I turn to look at the World Trade Center and see mass destruction on the ground, smoke high up in the air, but no damage to the building. I call Angie, the person we were supposed to meet in Brooklyn, who says Chris is fine, she is stuck in traffic in the Brooklyn/Battery Tunnel.

I see a few officers directing people down West Street to Battery Park. I take out my shield and help in directing and moving people. I am talking to an officer who is wearing shorts, an undershirt and sandals. We both hear a jet, look up and see it make a sharp turn around the tall building at the end of West Street, and start to straighten out. I say "that plane is flying awfully low, it must be a military plane doing a pass by." We step out onto West Street, hear the plane gun its engines, and then slam into World Trade Center 2. Debris is falling all around us, in a split second we both run into the Marriott on West Street and Carlisle.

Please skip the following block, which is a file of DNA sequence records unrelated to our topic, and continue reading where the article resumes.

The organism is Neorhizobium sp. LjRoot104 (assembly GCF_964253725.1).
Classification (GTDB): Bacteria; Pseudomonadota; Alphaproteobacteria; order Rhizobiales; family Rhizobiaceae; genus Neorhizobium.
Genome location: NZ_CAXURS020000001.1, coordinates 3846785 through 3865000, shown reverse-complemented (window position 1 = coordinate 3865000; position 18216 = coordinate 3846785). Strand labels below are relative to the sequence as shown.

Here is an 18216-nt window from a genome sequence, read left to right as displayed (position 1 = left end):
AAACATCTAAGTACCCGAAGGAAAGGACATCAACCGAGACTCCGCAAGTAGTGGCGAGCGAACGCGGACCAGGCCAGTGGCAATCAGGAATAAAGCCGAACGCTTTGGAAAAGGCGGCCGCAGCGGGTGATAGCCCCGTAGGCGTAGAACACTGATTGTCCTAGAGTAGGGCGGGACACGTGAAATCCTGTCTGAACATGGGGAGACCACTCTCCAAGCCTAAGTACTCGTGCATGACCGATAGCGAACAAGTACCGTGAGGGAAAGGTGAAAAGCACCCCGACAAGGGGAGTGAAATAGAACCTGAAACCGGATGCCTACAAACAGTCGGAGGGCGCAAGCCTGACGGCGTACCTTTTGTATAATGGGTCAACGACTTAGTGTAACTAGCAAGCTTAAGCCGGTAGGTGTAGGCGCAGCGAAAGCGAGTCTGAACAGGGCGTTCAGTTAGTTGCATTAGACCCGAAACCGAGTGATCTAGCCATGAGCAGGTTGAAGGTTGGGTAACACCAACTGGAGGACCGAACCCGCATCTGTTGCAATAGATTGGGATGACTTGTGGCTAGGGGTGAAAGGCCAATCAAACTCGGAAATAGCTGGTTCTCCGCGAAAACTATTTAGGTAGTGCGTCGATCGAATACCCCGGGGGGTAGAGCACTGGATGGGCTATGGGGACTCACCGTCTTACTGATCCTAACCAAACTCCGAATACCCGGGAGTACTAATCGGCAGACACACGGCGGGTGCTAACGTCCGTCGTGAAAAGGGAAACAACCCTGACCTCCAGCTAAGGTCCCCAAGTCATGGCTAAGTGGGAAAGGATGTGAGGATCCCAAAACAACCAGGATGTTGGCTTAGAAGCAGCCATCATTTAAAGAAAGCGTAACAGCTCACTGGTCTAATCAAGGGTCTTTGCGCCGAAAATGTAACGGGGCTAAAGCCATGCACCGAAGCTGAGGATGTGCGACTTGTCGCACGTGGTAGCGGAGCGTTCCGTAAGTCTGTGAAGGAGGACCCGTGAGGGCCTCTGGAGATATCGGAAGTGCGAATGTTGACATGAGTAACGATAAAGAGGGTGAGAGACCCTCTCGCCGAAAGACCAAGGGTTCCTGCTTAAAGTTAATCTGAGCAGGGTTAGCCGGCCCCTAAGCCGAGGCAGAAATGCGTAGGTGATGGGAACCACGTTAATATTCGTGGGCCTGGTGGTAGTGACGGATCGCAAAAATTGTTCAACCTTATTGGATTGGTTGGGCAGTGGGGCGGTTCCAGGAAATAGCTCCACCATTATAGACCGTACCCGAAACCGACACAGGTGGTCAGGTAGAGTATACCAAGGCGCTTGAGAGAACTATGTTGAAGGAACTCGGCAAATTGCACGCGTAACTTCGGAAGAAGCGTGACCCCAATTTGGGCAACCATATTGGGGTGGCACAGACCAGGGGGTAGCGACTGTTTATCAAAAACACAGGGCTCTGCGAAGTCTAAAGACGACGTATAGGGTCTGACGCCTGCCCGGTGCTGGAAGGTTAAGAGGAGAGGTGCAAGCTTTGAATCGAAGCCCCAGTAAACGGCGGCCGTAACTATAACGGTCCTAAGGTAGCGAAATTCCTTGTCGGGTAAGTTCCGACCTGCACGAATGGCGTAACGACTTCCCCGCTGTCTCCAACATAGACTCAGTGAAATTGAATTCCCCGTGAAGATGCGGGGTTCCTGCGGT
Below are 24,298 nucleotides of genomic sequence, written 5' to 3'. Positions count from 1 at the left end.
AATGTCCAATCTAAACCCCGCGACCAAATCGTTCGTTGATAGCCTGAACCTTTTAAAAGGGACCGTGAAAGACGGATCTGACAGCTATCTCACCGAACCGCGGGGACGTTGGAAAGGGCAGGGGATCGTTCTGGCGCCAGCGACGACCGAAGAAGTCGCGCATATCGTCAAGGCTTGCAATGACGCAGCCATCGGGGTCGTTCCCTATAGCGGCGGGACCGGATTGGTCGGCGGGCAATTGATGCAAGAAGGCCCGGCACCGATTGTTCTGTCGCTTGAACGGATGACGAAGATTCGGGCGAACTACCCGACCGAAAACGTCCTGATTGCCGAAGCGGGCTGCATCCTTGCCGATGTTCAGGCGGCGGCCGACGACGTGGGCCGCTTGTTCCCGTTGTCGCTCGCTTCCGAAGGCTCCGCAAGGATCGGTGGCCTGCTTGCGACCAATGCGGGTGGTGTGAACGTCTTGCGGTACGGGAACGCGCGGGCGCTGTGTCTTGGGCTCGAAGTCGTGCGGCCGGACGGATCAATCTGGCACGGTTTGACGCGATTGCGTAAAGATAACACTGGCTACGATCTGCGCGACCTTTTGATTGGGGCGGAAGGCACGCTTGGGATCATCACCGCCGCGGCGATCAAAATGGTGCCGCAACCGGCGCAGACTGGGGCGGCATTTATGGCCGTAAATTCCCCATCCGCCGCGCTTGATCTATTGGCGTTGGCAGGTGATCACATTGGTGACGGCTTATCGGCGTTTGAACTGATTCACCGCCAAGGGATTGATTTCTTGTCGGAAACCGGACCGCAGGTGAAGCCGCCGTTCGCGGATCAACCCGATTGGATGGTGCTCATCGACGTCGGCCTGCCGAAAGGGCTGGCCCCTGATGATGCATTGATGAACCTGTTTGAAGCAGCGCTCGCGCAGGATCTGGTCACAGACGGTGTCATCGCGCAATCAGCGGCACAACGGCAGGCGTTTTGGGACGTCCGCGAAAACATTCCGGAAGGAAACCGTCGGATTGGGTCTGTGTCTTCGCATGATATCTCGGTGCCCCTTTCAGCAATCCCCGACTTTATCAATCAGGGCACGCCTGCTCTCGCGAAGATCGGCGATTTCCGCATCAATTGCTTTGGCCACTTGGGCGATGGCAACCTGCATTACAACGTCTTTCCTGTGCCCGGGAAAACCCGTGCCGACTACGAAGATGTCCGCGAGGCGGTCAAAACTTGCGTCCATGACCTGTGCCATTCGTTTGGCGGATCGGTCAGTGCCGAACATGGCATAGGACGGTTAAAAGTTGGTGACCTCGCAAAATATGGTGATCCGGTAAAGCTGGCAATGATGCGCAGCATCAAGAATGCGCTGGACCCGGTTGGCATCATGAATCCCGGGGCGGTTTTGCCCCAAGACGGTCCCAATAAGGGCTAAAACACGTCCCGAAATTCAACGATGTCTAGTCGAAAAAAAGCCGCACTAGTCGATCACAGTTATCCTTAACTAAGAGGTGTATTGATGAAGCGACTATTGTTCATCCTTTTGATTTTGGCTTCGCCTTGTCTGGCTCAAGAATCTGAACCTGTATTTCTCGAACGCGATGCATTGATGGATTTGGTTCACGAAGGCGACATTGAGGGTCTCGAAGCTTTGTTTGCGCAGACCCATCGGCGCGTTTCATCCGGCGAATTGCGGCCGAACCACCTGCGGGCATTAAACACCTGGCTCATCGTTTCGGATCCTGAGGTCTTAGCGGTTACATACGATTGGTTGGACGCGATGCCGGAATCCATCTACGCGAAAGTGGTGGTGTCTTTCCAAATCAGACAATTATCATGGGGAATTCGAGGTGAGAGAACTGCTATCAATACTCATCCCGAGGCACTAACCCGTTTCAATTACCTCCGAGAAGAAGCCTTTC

After a few minutes we go back outside. We are now telling everyone to walk very fast up the street. I am trying to call my wife, but my cell phone is not working. People are walking by with cuts, scrapes, breaks, etc. If they can walk, they are told to just keep walking. If they can't, we try to help them. I am still trying to call my wife to say I am okay. A cop tells me the phone in the lobby of the hotel is working. I go in. I try to call my wife, my parents, my sister, with no luck. I call a close friend, Steve, who lives in Manhattan. I told him to get a pen so he could call my wife. I am telling him to tell her I love her, that I am okay now, but I don't know what is going to happen, and as I give him the phone number building 2 comes down.

There is now over a foot of gray/white stuff, and tons of papers on the ground. There is still a gray haze in the air, like a snowstorm. I get to the end of West Street and see people getting on ferries to New Jersey. I help direct people to get on. I see a smaller tour boat in a slip. I jump on as it is leaving and a worker say I cannot come because he has no life vest for me and it is against Coast Guard regulation. I tell him I am an officer, I am coming, and if anything else happens I am jumping in the Hudson and swimming to Peekskill near where I live.


Categories: A1c Test, Diabetes, Diabetes, Personal Stories, Type 2 Issues



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Nov 1, 2001